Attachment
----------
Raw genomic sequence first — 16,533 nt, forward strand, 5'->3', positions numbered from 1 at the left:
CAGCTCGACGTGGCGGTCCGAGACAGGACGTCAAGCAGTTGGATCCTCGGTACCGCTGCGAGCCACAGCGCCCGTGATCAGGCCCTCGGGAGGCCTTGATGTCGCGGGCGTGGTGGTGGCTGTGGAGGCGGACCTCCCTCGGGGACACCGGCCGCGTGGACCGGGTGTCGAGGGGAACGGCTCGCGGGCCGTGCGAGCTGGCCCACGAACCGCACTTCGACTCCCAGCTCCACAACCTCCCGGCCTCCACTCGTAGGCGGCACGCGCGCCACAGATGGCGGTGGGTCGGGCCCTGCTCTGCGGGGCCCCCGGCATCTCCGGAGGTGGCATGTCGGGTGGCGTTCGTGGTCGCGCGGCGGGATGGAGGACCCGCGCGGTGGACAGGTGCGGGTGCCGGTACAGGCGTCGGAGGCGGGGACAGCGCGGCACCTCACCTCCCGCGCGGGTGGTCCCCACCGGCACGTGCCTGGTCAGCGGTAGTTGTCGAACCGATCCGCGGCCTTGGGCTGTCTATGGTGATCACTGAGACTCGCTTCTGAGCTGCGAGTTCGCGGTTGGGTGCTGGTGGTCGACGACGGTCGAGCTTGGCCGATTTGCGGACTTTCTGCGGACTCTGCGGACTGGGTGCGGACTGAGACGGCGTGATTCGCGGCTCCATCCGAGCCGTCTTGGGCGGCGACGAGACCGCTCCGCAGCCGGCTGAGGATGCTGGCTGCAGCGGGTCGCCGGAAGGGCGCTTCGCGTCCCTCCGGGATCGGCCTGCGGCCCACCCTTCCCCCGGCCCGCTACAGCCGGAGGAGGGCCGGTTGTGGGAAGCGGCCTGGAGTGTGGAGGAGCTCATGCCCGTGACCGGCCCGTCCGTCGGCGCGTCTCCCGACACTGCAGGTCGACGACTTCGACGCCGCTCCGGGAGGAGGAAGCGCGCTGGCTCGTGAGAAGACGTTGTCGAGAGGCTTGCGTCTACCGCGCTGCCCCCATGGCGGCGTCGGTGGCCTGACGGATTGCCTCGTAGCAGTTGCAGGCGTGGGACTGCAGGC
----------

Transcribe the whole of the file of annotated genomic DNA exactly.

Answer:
Raw genomic sequence first — 16,533 nt, forward strand, 5'->3', positions numbered from 1 at the left:
CAGCTCGACGTGGCGGTCCGAGACAGGACGTCAAGCAGTTGGATCCTCGGTACCGCTGCGAGCCACAGCGCCCGTGATCAGGCCCTCGGGAGGCCTTGATGTCGCGGGCGTGGTGGTGGCTGTGGAGGCGGACCTCCCTCGGGGACACCGGCCGCGTGGACCGGGTGTCGAGGGGAACGGCTCGCGGGCCGTGCGAGCTGGCCCACGAACCGCACTTCGACTCCCAGCTCCACAACCTCCCGGCCTCCACTCGTAGGCGGCACGCGCGCCACAGATGGCGGTGGGTCGGGCCCTGCTCTGCGGGGCCCCCGGCATCTCCGGAGGTGGCATGTCGGGTGGCGTTCGTGGTCGCGCGGCGGGATGGAGGACCCGCGCGGTGGACAGGTGCGGGTGCCGGTACAGGCGTCGGAGGCGGGGACAGCGCGGCACCTCACCTCCCGCGCGGGTGGTCCCCACCGGCACGTGCCTGGTCAGCGGTAGTTGTCGAACCGATCCGCGGCCTTGGGCTGTCTATGGTGATCACTGAGACTCGCTTCTGAGCTGCGAGTTCGCGGTTGGGTGCTGGTGGTCGACGACGGTCGAGCTTGGCCGATTTGCGGACTTTCTGCGGACTCTGCGGACTGGGTGCGGACTGAGACGGCGTGATTCGCGGCTCCATCCGAGCCGTCTTGGGCGGCGACGAGACCGCTCCGCAGCCGGCTGAGGATGCTGGCTGCAGCGGGTCGCCGGAAGGGCGCTTCGCGTCCCTCCGGGATCGGCCTGCGGCCCACCCTTCCCCCGGCCCGCTACAGCCGGAGGAGGGCCGGTTGTGGGAAGCGGCCTGGAGTGTGGAGGAGCTCATGCCCGTGACCGGCCCGTCCGTCGGCGCGTCTCCCGACACTGCAGGTCGACGACTTCGACGCCGCTCCGGGAGGAGGAAGCGCGCTGGCTCGTGAGAAGACGTTGTCGAGAGGCTTGCGTCTACCGCGCTGCCCCCATGGCGGCGTCGGTGGCCTGACGGATTGCCTCGTAGCAGTTGCAGGCGTGGGACTGCAGGC